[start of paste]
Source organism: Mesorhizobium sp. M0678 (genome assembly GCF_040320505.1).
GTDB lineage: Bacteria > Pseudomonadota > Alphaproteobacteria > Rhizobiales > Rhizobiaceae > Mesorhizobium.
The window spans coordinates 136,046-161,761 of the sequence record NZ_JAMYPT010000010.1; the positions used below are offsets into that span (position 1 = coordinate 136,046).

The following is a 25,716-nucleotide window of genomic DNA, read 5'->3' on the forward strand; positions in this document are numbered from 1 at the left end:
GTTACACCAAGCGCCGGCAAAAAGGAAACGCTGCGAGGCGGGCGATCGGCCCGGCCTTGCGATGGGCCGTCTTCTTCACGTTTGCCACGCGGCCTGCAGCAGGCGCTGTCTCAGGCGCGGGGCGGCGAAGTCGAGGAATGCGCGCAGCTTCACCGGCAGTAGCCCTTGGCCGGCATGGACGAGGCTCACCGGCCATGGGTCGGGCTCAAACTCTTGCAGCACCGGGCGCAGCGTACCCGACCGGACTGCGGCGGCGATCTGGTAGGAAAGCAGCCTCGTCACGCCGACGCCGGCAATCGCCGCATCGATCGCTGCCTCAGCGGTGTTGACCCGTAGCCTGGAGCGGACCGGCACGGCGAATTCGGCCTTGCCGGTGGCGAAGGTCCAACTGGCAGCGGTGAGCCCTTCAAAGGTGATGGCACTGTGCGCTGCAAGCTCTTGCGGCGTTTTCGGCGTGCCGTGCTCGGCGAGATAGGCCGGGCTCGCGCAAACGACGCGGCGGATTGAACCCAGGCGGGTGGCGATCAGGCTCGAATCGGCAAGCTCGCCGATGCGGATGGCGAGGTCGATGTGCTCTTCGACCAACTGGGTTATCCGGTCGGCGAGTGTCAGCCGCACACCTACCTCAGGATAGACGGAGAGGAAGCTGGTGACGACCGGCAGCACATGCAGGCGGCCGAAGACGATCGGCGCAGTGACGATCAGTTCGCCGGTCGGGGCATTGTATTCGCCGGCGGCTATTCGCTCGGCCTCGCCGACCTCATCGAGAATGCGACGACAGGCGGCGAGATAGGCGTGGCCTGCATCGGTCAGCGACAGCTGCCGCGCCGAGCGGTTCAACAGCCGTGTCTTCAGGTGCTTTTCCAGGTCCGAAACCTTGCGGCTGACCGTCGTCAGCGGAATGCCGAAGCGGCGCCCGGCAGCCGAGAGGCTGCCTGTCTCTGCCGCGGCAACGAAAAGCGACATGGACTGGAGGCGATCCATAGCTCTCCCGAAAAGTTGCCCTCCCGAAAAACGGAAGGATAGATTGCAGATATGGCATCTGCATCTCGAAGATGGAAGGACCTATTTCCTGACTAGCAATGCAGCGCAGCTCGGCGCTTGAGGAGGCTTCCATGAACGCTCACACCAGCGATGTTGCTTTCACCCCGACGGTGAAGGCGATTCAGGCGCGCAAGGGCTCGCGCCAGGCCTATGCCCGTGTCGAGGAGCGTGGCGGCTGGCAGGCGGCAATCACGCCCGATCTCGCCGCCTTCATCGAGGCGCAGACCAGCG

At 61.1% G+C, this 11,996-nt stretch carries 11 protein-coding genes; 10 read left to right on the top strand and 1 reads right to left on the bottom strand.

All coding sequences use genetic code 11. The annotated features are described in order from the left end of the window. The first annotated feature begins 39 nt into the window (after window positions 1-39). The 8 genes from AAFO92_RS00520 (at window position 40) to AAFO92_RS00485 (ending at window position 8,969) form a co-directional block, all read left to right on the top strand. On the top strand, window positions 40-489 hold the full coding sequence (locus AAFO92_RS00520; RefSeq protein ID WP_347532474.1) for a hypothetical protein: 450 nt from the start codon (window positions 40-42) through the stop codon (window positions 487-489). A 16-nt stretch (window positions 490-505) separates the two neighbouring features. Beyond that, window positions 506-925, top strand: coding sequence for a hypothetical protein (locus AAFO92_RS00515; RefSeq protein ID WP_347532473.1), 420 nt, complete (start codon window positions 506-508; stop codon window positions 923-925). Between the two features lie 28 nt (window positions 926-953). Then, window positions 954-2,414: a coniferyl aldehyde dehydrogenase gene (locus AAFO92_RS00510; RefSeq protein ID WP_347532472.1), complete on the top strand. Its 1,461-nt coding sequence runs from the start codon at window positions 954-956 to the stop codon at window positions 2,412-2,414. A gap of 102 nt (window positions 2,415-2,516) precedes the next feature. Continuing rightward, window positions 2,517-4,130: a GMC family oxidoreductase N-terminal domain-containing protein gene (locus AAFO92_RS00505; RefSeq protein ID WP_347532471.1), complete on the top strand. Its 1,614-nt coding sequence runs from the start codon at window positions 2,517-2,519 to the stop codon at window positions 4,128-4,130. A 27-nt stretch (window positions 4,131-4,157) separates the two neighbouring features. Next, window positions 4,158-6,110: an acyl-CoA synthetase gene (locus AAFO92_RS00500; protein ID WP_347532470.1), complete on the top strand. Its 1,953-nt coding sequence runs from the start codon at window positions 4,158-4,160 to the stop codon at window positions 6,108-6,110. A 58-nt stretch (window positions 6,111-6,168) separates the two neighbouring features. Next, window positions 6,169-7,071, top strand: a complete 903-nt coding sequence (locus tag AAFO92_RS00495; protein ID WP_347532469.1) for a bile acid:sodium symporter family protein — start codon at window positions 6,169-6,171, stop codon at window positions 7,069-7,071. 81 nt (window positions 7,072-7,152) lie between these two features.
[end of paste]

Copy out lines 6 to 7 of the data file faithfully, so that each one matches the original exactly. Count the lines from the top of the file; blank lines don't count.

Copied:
At 61.1% G+C, this 11,996-nt stretch carries 11 protein-coding genes; 10 read left to right on the top strand and 1 reads right to left on the bottom strand.

All coding sequences use genetic code 11. The annotated features are described in order from the left end of the window. The first annotated feature begins 39 nt into the window (after window positions 1-39). The 8 genes from AAFO92_RS00520 (at window position 40) to AAFO92_RS00485 (ending at window position 8,969) form a co-directional block, all read left to right on the top strand. On the top strand, window positions 40-489 hold the full coding sequence (locus AAFO92_RS00520; RefSeq protein ID WP_347532474.1) for a hypothetical protein: 450 nt from the start codon (window positions 40-42) through the stop codon (window positions 487-489). A 16-nt stretch (window positions 490-505) separates the two neighbouring features. Beyond that, window positions 506-925, top strand: coding sequence for a hypothetical protein (locus AAFO92_RS00515; RefSeq protein ID WP_347532473.1), 420 nt, complete (start codon window positions 506-508; stop codon window positions 923-925). Between the two features lie 28 nt (window positions 926-953). Then, window positions 954-2,414: a coniferyl aldehyde dehydrogenase gene (locus AAFO92_RS00510; RefSeq protein ID WP_347532472.1), complete on the top strand. Its 1,461-nt coding sequence runs from the start codon at window positions 954-956 to the stop codon at window positions 2,412-2,414. A gap of 102 nt (window positions 2,415-2,516) precedes the next feature. Continuing rightward, window positions 2,517-4,130: a GMC family oxidoreductase N-terminal domain-containing protein gene (locus AAFO92_RS00505; RefSeq protein ID WP_347532471.1), complete on the top strand. Its 1,614-nt coding sequence runs from the start codon at window positions 2,517-2,519 to the stop codon at window positions 4,128-4,130. A 27-nt stretch (window positions 4,131-4,157) separates the two neighbouring features. Next, window positions 4,158-6,110: an acyl-CoA synthetase gene (locus AAFO92_RS00500; protein ID WP_347532470.1), complete on the top strand. Its 1,953-nt coding sequence runs from the start codon at window positions 4,158-4,160 to the stop codon at window positions 6,108-6,110. A 58-nt stretch (window positions 6,111-6,168) separates the two neighbouring features. Next, window positions 6,169-7,071, top strand: a complete 903-nt coding sequence (locus tag AAFO92_RS00495; protein ID WP_347532469.1) for a bile acid:sodium symporter family protein — start codon at window positions 6,169-6,171, stop codon at window positions 7,069-7,071. 81 nt (window positions 7,072-7,152) lie between these two features.